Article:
#FreeOurMamas rally,” Joe Piette

June 4, 2020; CBS4Indy

As protesters continue to stand up against racism and police violence across the country, supporters look to make donations for the cause. Through Twitter and other social media platforms, community bail funds throughout the country have been a popular choice for donations big and small. And for good reason—over 10,000 people have been arrested in protests across the country, mostly for low-level offenses like curfew violations or failure to disperse.

In many cases, these community bail funds were originally set up to not only help pay bail for those who can’t, but also to work to end the money bail system, a system that disproportionately harms low-income people of color.

Six out of 10 people in US jails are awaiting trial despite being innocent until proven guilty. Bail is set by a judge who can raise, lower, or waive the standard amount based on the details of an individual case, so the total amount can vary greatly. African American men receive bail amounts 35 percent higher than white men charged with the same crimes and with the same criminal history.

Those who can’t pay often stay in jail for months or even years. One study found that pretrial detention increases someone’s likelihood of being convicted by 13 percent, mostly due to an increase in guilty pleas from defendants who otherwise would have been acquitted or had their charges dropped. The study also found a 42 percent increase in the length of their incarceration sentences.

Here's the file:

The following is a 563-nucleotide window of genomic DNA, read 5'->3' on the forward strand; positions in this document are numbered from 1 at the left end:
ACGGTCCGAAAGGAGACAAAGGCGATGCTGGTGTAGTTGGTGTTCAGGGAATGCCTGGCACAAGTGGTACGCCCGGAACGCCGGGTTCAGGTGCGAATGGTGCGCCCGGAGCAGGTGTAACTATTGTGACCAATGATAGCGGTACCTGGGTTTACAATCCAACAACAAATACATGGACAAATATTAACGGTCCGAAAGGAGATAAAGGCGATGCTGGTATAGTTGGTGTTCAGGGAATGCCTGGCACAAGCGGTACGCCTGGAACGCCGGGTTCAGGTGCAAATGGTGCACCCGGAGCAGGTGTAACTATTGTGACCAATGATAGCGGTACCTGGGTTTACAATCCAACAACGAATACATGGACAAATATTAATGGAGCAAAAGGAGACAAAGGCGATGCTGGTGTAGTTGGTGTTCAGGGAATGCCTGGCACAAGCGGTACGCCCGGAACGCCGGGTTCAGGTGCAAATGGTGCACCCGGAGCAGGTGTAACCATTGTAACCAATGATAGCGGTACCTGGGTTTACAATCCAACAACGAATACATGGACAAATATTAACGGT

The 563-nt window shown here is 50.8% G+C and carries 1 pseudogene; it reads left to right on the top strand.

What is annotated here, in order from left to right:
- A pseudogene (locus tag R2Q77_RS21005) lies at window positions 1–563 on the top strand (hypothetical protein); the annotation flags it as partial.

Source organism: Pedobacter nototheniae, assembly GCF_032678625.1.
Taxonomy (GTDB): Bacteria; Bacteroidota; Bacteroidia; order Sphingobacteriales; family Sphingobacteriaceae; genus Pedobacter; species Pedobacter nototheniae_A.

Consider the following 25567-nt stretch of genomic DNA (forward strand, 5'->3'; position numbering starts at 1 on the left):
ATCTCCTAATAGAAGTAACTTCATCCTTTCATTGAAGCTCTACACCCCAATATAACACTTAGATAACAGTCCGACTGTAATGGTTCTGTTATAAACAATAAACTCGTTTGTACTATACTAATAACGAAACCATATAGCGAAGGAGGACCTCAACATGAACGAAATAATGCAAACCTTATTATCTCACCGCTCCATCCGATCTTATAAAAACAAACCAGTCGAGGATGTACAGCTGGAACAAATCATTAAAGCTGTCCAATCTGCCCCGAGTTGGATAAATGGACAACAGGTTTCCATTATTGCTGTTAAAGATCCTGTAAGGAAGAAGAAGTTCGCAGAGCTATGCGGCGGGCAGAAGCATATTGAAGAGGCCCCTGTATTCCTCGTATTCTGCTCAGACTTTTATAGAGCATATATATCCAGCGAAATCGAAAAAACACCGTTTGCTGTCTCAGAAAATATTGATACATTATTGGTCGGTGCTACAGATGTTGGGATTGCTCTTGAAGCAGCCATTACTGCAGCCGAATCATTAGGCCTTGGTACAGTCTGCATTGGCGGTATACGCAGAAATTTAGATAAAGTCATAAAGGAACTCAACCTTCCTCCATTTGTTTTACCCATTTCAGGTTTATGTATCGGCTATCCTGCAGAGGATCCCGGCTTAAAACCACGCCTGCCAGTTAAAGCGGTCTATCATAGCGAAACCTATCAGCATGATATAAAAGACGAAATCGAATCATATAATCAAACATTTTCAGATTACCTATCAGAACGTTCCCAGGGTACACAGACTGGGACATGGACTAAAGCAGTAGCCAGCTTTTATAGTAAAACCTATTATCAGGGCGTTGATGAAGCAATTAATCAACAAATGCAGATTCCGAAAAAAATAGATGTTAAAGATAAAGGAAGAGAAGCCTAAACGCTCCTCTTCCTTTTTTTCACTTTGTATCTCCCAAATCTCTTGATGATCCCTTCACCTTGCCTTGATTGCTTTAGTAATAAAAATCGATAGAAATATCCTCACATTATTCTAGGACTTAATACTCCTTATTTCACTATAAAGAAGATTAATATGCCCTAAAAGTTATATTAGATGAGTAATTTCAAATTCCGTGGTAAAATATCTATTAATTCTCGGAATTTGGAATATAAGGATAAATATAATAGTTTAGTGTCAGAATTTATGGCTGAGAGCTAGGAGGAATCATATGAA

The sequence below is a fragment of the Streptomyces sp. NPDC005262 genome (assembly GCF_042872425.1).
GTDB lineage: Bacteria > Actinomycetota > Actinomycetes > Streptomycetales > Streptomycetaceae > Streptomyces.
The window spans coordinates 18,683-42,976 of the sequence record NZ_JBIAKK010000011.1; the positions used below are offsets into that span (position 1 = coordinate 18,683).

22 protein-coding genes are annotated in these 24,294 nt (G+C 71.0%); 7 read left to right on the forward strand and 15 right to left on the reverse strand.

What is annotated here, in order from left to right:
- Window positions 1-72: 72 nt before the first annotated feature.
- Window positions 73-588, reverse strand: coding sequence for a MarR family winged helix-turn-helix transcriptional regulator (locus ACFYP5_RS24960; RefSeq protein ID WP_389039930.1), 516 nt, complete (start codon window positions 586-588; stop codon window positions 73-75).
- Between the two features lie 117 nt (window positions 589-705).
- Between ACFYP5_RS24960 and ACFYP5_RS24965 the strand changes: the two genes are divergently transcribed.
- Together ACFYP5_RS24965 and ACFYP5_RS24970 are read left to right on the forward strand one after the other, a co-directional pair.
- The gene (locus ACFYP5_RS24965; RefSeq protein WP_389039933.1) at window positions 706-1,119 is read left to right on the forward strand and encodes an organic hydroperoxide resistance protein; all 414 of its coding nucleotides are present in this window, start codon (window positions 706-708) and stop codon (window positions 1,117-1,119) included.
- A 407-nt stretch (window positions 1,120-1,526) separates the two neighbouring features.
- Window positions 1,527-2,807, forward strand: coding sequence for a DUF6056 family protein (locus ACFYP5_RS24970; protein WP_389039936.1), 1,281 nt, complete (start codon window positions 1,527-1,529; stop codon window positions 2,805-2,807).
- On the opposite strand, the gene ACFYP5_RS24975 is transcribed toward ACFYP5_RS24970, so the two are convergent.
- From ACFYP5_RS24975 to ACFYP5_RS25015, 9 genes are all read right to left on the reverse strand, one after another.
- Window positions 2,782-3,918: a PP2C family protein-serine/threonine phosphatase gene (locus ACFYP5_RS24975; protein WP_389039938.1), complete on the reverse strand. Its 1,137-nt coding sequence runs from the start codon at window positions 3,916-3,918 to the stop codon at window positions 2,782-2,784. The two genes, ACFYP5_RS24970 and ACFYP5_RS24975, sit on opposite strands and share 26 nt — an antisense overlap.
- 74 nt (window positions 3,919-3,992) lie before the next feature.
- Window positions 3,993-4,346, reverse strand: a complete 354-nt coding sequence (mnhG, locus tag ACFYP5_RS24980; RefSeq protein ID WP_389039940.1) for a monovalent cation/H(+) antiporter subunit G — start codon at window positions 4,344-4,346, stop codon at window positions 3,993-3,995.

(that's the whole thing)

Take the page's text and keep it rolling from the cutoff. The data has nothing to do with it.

The need to get as many people out of pretrial detention through payment of bail intensified as COVID-19 began to spread among prison populations. Now, many bail organizations are also focusing on assisting arrested protesters.

The Minnesota Freedom Fund was asked to assist with bailing people out who have been jailed for protesting for justice for George Floyd in Minneapolis. Several states have passed bail reform laws that take away cash bails for low-level offenses, but not in Minnesota. The organization is run by Tonja Honsey, the first formerly incarcerated woman to be appointed to the Minnesota Sentencing Guidelines Commission.

“I know from my experience every time that I had been in jail, if I had one person fighting for me on the outside it would have changed my life,” Honsey shared with the Star Tribune. “So I vowed to be that one person.”

Check your local area for organizations providing bail support for people in pretrial detention, including those arrested during protest.—Julie Euber